Unique cycle event set for Copeland
Last updated at 12:10, Thursday, 23 January 2014
ENTRIES are now open for unique cycling challenge in Copeland.
Capitalising on the recent success of the Tour of Britain’s leg through the area, the Whitehaven Spoke Festival will test cyclists of all abilities in a route that, for the first time, starts and ends in Copeland.
On Sunday, June 29, riders will be challenged to take on the Valleys of Copeland.
Starting and finishing at Whitehaven’s hub, riders can choose a 47-mile (3,000ft ascent) or 72-mile (4,000ft ascent) route, with the longer route taking in the Ennerdale, Wasdale, Duddon and Eskdale Valleys, and includes the gruelling climb over Hardknott Pass. There is also a 10-mile family ride planned, with stabilisers available for children.
Entry to Whitehaven Spoke Festival is £20, with profits being donated to local charities.
Sponsorship has been provided by the Energy Coast University Technical College (UTC), whose principal and chief executive Gary Jones said: “The UTC is a newcomer to Cumbria and so we are delighted to be able to sponsor the Whitehaven Spoke Festival in support of local charities.”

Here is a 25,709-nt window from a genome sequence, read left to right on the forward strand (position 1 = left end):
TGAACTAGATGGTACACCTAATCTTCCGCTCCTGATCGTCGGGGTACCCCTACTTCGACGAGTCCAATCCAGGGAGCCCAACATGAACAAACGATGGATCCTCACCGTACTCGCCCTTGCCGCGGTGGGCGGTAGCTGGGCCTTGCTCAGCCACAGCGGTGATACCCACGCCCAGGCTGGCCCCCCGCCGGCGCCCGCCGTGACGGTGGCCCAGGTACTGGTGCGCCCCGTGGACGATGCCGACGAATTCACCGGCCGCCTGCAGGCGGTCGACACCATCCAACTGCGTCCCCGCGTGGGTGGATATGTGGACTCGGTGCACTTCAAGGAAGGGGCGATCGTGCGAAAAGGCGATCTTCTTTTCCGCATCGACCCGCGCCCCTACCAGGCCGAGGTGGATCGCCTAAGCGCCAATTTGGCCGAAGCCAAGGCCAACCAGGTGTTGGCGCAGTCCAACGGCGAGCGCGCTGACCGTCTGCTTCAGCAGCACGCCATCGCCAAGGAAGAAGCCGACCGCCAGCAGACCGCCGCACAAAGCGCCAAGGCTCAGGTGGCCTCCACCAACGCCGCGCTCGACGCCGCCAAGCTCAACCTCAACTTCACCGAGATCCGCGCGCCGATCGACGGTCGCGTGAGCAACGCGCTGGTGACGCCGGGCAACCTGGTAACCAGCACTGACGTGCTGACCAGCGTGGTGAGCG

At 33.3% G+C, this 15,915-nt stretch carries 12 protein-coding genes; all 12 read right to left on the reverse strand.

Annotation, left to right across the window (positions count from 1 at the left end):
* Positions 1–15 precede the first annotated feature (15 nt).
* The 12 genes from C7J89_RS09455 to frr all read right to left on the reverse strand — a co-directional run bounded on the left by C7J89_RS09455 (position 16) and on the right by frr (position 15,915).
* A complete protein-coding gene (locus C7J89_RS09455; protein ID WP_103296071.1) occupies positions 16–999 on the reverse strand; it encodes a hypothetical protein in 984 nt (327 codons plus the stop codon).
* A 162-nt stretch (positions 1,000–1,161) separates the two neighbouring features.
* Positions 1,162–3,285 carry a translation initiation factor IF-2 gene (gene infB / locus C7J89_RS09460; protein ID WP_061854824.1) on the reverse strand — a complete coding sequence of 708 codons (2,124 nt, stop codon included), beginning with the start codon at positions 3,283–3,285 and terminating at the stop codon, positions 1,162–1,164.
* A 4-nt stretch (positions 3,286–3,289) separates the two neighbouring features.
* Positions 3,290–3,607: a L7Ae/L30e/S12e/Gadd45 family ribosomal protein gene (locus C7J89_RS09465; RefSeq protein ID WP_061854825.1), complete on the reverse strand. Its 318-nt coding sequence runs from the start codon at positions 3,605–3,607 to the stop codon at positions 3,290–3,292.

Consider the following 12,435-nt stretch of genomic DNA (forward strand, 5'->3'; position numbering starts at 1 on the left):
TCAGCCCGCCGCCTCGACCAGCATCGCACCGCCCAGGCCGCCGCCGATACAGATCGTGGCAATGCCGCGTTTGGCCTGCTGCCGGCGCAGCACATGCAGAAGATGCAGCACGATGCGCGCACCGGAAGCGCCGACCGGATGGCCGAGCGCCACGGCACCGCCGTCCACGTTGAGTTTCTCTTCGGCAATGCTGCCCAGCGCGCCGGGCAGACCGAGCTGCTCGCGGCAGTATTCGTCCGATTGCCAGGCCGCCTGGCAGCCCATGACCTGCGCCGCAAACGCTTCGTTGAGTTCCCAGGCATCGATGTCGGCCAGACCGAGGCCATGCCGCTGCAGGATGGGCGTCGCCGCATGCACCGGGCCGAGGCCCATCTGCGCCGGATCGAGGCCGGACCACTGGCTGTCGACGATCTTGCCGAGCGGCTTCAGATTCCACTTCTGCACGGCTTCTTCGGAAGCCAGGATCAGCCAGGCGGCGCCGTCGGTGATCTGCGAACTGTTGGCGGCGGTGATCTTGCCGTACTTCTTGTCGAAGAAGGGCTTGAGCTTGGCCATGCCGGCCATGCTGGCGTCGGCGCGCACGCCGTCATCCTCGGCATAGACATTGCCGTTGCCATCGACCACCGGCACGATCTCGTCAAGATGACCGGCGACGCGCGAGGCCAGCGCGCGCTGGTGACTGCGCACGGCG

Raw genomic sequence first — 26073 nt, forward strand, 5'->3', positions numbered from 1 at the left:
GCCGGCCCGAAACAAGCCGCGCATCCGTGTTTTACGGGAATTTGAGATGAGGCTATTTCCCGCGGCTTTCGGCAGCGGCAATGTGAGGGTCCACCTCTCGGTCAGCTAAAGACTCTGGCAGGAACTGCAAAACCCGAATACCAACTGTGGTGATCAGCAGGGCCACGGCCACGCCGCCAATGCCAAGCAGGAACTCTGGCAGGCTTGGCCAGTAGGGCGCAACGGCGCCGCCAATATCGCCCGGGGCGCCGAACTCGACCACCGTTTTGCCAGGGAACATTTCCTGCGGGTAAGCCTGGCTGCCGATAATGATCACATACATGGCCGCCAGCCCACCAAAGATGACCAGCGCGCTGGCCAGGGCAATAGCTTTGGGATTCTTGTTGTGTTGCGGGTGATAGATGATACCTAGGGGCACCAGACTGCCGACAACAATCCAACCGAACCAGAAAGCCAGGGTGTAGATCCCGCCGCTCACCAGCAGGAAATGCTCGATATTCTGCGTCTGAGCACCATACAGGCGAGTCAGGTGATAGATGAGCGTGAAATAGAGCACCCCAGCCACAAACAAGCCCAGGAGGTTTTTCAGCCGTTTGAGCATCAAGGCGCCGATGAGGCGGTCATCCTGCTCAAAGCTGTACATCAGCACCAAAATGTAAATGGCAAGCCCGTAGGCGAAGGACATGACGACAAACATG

Entries are now open at www.sientries.co.uk.
First published at 11:16, Thursday, 23 January 2014
Published by http://www.whitehavennews.co.uk
Have your say
Sid, it's not the roads that are unsafe it's the idiots that use them without any consideration for other road users.
Oh great!So when the narrow, twisting, country roads round here are at their busiest - when the tourism season (such as it is) is at its height - there'll be squadrons of cyclists (and kids on bikes too) cycling from the biggest town in Copeland and off onto the most unsafe roads.This is NOT a good idea.I know we're all meant to be getting fit these days, but you can't be more unfit than being dead - which might be the end result of encouraging more people to cycle on the extremely poor roads of Copeland.Even though the roads may, technically, be open for this event the presence of so many cyclists effectively prevents drivers using them at the time. How is this justified, and who authorises it?I'm sure I'm not the only person who has the unfashionable view, post-Olympics, that the roads around here are not safe enough for the ever-increasing number of cyclists.Would it not be more responsible to campaign for road improvements/widening to make cycling safer in Copeland before holding events like this that will encourage yet more people to take up cycling on our appalling road network?